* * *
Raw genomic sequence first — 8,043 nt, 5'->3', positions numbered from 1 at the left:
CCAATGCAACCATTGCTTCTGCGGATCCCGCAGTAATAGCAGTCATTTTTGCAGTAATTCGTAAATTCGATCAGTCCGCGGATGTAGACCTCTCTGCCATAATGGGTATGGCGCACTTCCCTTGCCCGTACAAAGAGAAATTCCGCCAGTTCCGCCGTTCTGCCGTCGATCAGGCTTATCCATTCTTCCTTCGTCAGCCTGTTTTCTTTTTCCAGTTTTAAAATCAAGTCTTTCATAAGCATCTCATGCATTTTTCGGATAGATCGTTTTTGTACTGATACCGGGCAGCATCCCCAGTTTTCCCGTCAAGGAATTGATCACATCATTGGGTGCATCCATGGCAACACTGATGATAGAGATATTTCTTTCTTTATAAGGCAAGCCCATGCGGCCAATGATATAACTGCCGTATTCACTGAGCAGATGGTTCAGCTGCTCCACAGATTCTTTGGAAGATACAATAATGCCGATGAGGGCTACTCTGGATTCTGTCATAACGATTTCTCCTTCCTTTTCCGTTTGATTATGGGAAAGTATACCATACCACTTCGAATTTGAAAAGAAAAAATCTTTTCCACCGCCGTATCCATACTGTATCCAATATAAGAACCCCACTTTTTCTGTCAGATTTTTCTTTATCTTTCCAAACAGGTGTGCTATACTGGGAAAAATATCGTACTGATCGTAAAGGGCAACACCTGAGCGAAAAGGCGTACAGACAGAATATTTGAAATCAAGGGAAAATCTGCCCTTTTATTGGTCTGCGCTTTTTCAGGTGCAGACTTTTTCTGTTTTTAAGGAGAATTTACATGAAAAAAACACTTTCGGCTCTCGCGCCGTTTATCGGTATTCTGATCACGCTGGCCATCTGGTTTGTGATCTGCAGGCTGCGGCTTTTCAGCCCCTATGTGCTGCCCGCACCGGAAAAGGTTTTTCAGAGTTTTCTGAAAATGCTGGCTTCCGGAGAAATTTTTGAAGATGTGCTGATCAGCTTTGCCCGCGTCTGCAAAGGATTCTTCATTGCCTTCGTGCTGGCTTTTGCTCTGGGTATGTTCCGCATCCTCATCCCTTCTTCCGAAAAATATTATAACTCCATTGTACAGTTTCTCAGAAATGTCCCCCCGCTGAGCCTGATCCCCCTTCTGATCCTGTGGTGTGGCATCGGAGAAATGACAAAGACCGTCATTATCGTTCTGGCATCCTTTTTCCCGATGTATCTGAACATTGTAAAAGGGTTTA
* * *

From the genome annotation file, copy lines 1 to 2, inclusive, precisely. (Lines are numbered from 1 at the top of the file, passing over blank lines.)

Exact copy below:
Raw genomic sequence first — 8,043 nt, 5'->3', positions numbered from 1 at the left:
CCAATGCAACCATTGCTTCTGCGGATCCCGCAGTAATAGCAGTCATTTTTGCAGTAATTCGTAAATTCGATCAGTCCGCGGATGTAGACCTCTCTGCCATAATGGGTATGGCGCACTTCCCTTGCCCGTACAAAGAGAAATTCCGCCAGTTCCGCCGTTCTGCCGTCGATCAGGCTTATCCATTCTTCCTTCGTCAGCCTGTTTTCTTTTTCCAGTTTTAAAATCAAGTCTTTCATAAGCATCTCATGCATTTTTCGGATAGATCGTTTTTGTACTGATACCGGGCAGCATCCCCAGTTTTCCCGTCAAGGAATTGATCACATCATTGGGTGCATCCATGGCAACACTGATGATAGAGATATTTCTTTCTTTATAAGGCAAGCCCATGCGGCCAATGATATAACTGCCGTATTCACTGAGCAGATGGTTCAGCTGCTCCACAGATTCTTTGGAAGATACAATAATGCCGATGAGGGCTACTCTGGATTCTGTCATAACGATTTCTCCTTCCTTTTCCGTTTGATTATGGGAAAGTATACCATACCACTTCGAATTTGAAAAGAAAAAATCTTTTCCACCGCCGTATCCATACTGTATCCAATATAAGAACCCCACTTTTTCTGTCAGATTTTTCTTTATCTTTCCAAACAGGTGTGCTATACTGGGAAAAATATCGTACTGATCGTAAAGGGCAACACCTGAGCGAAAAGGCGTACAGACAGAATATTTGAAATCAAGGGAAAATCTGCCCTTTTATTGGTCTGCGCTTTTTCAGGTGCAGACTTTTTCTGTTTTTAAGGAGAATTTACATGAAAAAAACACTTTCGGCTCTCGCGCCGTTTATCGGTATTCTGATCACGCTGGCCATCTGGTTTGTGATCTGCAGGCTGCGGCTTTTCAGCCCCTATGTGCTGCCCGCACCGGAAAAGGTTTTTCAGAGTTTTCTGAAAATGCTGGCTTCCGGAGAAATTTTTGAAGATGTGCTGATCAGCTTTGCCCGCGTCTGCAAAGGATTCTTCATTGCCTTCGTGCTGGCTTTTGCTCTGGGTATGTTCCGCATCCTCATCCCTTCTTCCGAAAAATATTATAACTCCATTGTACAGTTTCTCAGAAATGTCCCCCCGCTGAGCCTGATCCCCCTTCTGATCCTGTGGTGTGGCATCGGAGAAATGACAAAGACCGTCATTATCGTTCTGGCATCCTTTTTCCCGATGTATCTGAACATTGTAAAAGGGTTTA